Monday, 9 September 2013

Posted by Jack Black | File under : ,
For guys, one of the easiest ways to keep up with current fashion is to just take a look at what celebrities are wearing. Luckily, suit styles are pretty straightforward. But there are minor details that can't be overlooked. If you do, you will stand out in a crowd as if you were on fire.

"Off the Rack" = Out of your Mind

Before we take a look at what styles celebrities are wearing, there is a general rule of thumb when it comes to suits: You do not buy off the rack. Your suit should always be tailored to fit you.

Flat Front No Matter What

Suit trousers tend to change often. They go between flat front pants and pleated. And pleats can be anywhere from a single pleat to three pleats. Right now, and for quite a few years now, no one is wearing pleats. A nice overview of current suit styles supporting this claim is in GQ's most recent "Guide to Suits".

Narrow Lapels, Notch and Peak Style

The late 70's through all of the 80's saw a very wide lapel. But today, the narrow lapel reminiscent of the 50's is back. The difference today is that we are seeing "peak" lapels with narrow widths. This is the upper part of the lapel that is either a "notch", or a pointed cut that points upward toward the shoulders. The latter described is a "peak" lapel. Be careful when buying peak lapels because they are much more trendy. If you only need one suit do not buy a peak lapel.

High Gorge, Less Buttons

The "gorge" is the open "v" area that showcases the shirt and tie. Today, the narrow lapels have been paired with a higher, tighter gorge.

In the early 2000's this was achieved by adding buttons; suits were 3, 4, 5 or even more buttons.

Today, the narrow lapel is matched with a more conservative 2 button style; a style that never goes out. One of the best dressed celebrities is recording artist Pitbull.

Most of the suit styles we have described are displayed nicely in this 32 page pictorial slide show on

See, that wasn't that hard, was it? As long as you make sure your suit is tailored, and it looks similar to what celebrities are wearing, you really will be just fine. The last rule we will ask you to apply to your sartorial ventures is universally respected.

That simple rule...No synthetics! Ever!

Thursday, 5 September 2013

Posted by Jack Black | File under :
The noughties were a time of great change. The decade following the dawn of the new millennium was a time of growth. Nowhere was this more obvious than in the world of fashion. Here are four fashion trends from the noughties that may seem a bit silly now, but that we can't help but to secretly miss.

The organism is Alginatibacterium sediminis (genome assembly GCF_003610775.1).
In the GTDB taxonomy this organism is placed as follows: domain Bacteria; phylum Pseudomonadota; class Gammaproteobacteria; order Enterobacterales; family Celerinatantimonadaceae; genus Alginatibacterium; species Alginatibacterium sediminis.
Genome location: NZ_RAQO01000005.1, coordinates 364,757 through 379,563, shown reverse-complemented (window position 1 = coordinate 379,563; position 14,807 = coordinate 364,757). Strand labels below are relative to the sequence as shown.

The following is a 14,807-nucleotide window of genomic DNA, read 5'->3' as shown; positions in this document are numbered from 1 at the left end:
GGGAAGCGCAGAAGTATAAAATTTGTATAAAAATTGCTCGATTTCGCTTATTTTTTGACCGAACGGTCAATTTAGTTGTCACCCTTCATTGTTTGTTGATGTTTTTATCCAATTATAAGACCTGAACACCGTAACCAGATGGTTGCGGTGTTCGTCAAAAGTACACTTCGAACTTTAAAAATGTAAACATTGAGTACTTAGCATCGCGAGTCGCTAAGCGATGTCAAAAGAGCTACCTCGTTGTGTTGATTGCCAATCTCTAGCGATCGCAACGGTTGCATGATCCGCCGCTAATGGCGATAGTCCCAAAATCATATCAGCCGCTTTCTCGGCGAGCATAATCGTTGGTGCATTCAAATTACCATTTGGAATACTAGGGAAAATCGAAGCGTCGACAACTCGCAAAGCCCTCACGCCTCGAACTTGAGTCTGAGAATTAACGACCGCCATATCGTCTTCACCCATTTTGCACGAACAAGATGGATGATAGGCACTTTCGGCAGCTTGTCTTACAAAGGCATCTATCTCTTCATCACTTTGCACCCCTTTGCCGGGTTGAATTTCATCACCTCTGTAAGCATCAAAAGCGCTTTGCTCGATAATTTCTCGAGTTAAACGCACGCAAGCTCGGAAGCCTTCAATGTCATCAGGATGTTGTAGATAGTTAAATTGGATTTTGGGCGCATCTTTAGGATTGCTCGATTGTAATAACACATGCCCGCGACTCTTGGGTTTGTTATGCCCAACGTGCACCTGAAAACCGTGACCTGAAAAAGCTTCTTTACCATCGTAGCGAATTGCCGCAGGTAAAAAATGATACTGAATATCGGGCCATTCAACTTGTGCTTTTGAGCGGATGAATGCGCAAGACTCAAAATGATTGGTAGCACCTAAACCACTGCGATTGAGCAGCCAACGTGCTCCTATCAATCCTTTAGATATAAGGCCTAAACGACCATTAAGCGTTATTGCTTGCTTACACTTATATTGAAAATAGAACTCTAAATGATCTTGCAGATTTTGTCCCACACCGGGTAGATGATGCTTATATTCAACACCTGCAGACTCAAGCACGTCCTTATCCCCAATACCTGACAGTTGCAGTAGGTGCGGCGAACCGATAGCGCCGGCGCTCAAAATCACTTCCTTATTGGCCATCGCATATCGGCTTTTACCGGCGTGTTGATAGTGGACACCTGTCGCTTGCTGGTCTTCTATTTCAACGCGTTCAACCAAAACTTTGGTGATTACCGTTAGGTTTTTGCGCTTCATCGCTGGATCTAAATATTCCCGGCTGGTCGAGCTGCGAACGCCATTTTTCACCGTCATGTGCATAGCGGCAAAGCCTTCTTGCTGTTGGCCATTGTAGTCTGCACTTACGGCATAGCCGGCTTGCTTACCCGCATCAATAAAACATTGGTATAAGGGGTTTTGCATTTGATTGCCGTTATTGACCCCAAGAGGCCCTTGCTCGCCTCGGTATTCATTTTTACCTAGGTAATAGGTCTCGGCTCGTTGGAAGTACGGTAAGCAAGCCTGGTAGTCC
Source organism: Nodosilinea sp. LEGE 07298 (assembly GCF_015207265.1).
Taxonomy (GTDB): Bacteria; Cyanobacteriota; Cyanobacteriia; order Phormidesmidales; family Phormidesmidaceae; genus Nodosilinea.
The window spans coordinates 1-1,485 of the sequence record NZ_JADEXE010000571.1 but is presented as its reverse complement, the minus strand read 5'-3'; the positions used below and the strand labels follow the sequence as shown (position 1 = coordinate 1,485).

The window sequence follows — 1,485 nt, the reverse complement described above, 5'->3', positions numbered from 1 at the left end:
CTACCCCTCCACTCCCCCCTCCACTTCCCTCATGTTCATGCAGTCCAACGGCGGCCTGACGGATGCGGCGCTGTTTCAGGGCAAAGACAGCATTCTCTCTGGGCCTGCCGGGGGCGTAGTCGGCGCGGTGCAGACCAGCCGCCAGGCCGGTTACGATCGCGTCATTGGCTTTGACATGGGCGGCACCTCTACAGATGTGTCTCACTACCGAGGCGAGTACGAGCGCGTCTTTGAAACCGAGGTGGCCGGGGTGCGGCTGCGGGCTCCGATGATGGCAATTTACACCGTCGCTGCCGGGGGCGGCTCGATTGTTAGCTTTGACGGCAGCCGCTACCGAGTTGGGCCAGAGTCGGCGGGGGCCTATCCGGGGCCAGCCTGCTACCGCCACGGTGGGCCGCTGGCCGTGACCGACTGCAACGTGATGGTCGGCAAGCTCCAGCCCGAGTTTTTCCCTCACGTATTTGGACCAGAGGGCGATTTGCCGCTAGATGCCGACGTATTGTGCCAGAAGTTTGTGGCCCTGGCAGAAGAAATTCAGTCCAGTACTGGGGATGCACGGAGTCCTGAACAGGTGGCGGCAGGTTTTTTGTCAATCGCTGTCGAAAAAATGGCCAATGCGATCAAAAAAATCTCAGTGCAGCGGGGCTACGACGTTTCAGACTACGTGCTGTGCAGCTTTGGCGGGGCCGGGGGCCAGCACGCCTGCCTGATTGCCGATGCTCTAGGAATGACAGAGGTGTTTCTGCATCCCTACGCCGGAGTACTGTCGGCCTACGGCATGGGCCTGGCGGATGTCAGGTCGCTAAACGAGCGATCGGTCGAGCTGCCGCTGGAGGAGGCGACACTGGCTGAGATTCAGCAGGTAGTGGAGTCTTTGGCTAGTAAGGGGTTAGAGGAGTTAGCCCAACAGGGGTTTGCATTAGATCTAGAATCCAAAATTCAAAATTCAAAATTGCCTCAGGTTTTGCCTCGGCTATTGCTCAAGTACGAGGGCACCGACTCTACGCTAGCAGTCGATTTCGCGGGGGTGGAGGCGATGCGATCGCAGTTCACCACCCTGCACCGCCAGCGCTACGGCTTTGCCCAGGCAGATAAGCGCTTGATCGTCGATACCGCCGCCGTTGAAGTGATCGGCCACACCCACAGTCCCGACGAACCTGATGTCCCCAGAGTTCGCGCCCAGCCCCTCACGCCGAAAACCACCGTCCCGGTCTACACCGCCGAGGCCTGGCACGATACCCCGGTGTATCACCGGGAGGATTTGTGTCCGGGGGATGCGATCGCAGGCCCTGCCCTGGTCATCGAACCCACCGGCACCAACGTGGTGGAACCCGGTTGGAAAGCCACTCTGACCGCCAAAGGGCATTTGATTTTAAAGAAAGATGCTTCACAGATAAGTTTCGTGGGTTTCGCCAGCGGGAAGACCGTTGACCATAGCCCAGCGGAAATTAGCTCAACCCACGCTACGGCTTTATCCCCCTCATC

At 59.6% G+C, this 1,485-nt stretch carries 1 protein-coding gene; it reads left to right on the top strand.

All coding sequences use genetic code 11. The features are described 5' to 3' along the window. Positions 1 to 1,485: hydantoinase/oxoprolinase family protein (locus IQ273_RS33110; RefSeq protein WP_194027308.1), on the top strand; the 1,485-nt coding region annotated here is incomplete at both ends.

California Prep

Before the days of Gossip Girl and Forever 21, teens from Los Angeles to Chicago trying to recreate the preppy California style seen on shows like The O.C. and Laguna Beach.

This entailed dropping big dollars at the chain store Abercrombie and Fitch, which has dwindled in popularity in recent years, especially after the company's CEO made some offensive remarks about plus-size women.

Lolita Style

In the late '90s, Britney Spears broke onto the scene with her debut single, "...Baby One More Time." Not only did the song launch her epic career, but it brought back Lolita style. From 2000 to 2010, we saw tons of grown women who were dressed as if they were on their way to the first day of third grade. We've definitely moved on now, but some of us can't help but to feel a little nostalgic for pigtails and mini knapsacks.

All About The Abs

In yet another trend that Queen Britney brought forth, the noughties were all about bare midriffs. However, a proper noughties girl didn't just eat right and jog to get a flat stomach. Instead, pop stars all had extremely toned abs, and the trend required women to do endless situps in order to achieve that pop diva stomach.

Pop Punk

These days, if you want to be a rebel, the trend is to head over to Urban Outfitters and find a hipster ensemble. In the noughties, however, high school rebels showed their middle finger to the world by rocking pop punk looks. These bubblegum punk ensembles were inspired by the pseudo-punk queens of the noughties, Avril Lavigne and Kelly Osbourne.

The noughties were a time of playful change in the world of fashion, with teenage style definitely dominating the trends. We can't wait to look back on the decade that has yet to be named - 2010 to 2019 - once we arrive in the '20s.